It looks like David Lat & Co. at Above the Law may have little reason to worry about the lawsuit filed against them by a law professor they nicknamed “The Nutty Professor.”
University of Miami law professor Donald Jones filed his pro se complaint in federal court in Florida last week.
He repeatedly states that ATL‘s actions were racially motivated and that his reputation has been harmed, which, we imagine, is not something the site takes lightly, regardless of legalities. However, he does not make a defamation claim and instead sues for false light, invasion of privacy and copyright infringement, which, based on Florida law, narrows the discussion.
Let’s break down the allegations and project a winner.
- False Light – The professor alleges that ATL portraying him as a “dope dealer” and a “pimp” and calling him the “nutty professor” placed him in a false light, causing at least $2 million in damages. He asks for $20 million in punitive damages. Unfortunately, as of the 2008 Jews for Jesus case, false light is not recognised as a cause of action in Florida. WINNER: ATL
- Invasion of Privacy – Jones alleges that ATL continues to portray him as a criminal and that they invaded his privacy by “making private records public.” He again asks for $2 million in damages and $20 million in punitives. The website printed the incident report. Information generated in a criminal case by a public document generally cannot be the subject of an invasion of privacy claim. There are also, of course, defenses that this was just publication of facts of public concern. WINNER: ATL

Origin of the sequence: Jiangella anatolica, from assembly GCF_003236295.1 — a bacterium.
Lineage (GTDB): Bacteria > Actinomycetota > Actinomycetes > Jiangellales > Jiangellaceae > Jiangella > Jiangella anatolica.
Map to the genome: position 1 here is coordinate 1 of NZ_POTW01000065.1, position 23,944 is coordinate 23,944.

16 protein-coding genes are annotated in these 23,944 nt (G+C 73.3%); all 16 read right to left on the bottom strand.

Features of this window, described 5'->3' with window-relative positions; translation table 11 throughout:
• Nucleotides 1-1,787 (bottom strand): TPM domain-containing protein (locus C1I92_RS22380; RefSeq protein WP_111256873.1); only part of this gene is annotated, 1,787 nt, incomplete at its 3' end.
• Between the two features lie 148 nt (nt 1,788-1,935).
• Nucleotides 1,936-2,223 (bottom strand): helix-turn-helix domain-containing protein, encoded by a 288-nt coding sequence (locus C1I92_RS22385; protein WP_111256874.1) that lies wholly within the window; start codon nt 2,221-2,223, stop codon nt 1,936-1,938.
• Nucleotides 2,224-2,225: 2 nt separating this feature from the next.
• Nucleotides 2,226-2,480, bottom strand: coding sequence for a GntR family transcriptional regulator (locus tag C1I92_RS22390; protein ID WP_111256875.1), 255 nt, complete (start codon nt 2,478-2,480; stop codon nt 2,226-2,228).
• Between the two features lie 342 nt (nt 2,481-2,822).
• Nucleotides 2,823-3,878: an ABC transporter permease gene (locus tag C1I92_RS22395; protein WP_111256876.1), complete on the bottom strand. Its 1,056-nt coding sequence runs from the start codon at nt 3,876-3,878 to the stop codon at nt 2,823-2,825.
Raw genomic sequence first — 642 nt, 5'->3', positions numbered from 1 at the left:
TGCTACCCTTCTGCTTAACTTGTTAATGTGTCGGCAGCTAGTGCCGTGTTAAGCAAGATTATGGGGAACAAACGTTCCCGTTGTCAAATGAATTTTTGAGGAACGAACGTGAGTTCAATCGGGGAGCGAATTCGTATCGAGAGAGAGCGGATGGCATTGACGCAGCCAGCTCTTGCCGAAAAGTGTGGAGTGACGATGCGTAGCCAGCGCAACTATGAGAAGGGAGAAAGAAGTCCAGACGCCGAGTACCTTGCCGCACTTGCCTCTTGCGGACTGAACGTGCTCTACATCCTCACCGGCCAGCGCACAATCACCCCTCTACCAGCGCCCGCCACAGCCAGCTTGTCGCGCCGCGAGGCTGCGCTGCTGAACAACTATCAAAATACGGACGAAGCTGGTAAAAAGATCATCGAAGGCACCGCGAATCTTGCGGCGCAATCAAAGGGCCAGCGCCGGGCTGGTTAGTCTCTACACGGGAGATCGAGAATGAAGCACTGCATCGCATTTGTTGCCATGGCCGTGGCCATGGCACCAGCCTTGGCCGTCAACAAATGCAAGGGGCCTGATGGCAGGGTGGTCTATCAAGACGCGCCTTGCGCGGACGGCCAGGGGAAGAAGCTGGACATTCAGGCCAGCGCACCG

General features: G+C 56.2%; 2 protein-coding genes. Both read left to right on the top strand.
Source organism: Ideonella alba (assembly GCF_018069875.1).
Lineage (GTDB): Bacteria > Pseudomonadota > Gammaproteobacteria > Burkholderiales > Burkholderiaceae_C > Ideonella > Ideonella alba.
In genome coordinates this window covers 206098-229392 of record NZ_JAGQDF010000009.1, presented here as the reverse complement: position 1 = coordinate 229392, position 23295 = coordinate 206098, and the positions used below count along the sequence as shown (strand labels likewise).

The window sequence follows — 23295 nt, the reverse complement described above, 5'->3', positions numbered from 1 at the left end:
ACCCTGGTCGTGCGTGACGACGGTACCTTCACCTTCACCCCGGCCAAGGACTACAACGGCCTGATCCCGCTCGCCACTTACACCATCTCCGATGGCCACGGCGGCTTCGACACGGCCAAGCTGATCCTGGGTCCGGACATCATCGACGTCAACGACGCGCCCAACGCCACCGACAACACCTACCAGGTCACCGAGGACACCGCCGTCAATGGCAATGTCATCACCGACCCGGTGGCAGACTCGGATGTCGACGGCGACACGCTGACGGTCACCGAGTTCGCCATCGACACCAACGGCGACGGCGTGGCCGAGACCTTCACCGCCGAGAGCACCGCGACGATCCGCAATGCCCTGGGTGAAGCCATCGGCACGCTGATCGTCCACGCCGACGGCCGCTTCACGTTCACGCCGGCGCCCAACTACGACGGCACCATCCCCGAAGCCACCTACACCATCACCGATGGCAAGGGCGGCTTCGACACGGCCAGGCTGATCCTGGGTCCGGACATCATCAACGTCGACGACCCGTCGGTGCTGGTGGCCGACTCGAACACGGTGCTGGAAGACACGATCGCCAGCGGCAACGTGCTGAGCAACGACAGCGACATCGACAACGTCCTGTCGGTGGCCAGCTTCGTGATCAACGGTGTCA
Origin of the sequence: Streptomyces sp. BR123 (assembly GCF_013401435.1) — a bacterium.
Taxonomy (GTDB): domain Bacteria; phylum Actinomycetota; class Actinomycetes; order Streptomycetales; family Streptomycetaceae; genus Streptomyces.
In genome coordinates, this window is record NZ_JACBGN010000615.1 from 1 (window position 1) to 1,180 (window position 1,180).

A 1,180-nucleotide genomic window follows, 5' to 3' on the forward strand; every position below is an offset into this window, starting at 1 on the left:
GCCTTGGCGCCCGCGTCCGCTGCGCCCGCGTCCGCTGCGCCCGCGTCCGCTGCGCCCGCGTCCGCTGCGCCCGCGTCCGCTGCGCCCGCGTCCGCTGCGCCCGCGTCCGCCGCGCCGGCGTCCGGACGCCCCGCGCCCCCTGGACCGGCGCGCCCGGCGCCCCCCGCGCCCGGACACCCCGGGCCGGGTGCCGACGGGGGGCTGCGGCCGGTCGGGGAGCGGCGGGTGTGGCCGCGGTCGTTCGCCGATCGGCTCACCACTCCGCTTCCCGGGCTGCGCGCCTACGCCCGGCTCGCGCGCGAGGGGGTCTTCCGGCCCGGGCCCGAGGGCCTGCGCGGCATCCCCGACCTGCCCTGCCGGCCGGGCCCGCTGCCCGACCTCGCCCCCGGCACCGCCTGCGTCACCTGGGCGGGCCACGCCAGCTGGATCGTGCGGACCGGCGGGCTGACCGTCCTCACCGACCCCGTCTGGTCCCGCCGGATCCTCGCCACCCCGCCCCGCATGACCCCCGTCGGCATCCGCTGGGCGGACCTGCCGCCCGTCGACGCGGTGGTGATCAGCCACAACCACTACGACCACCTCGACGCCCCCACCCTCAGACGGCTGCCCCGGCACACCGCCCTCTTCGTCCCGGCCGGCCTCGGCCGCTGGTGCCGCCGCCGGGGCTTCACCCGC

- Copyright Infringement – Jones says that ATL used a picture from the University of Miami website without permission and thus, violated the copyright. He neglects to say that he owns the copyright to the portrait (presumably the university and the photographer would be in line for that first). Perhaps more facts will show Jones owned the rights to the picture and. Until then, EDGE: ATL
Others evaluating the lawsuit have come down pretty much the same way, including the Copyrights and Campaigns blog, whose post title includes a suggestion that the professor return to complaint-drafting school. The blog’s author, Ben Shefner, also argues that any claims based on the collage the complaint repeatedly cites (it depicts Jones soliciting prostitutes outside of a supermarket) would be barred by the Communications Decency Act, which he argues has been interpreted to protect ATL from information provided to it by another content provider — here, a reader email. This point is up for debate, but could be included as a defence.
Point of Law asks whether ATL may avail itself of Florida’s Strategic Lawsuits Against Public Participation (called anti-SLAPP laws), but Harvard’s Citizen Media Law Project indicates Florida’s laws are too narrow to apply here.
The complaint is strangely written, with grammar errors and spacing issues here and there, and at one point says he was detained by police in October 2007 when it was apparently in August. We wonder if the professor, who is clearly bothered by the tone taken by the posts really just wants them permanently removed and thought a lawsuit would be the quickest way to get there.
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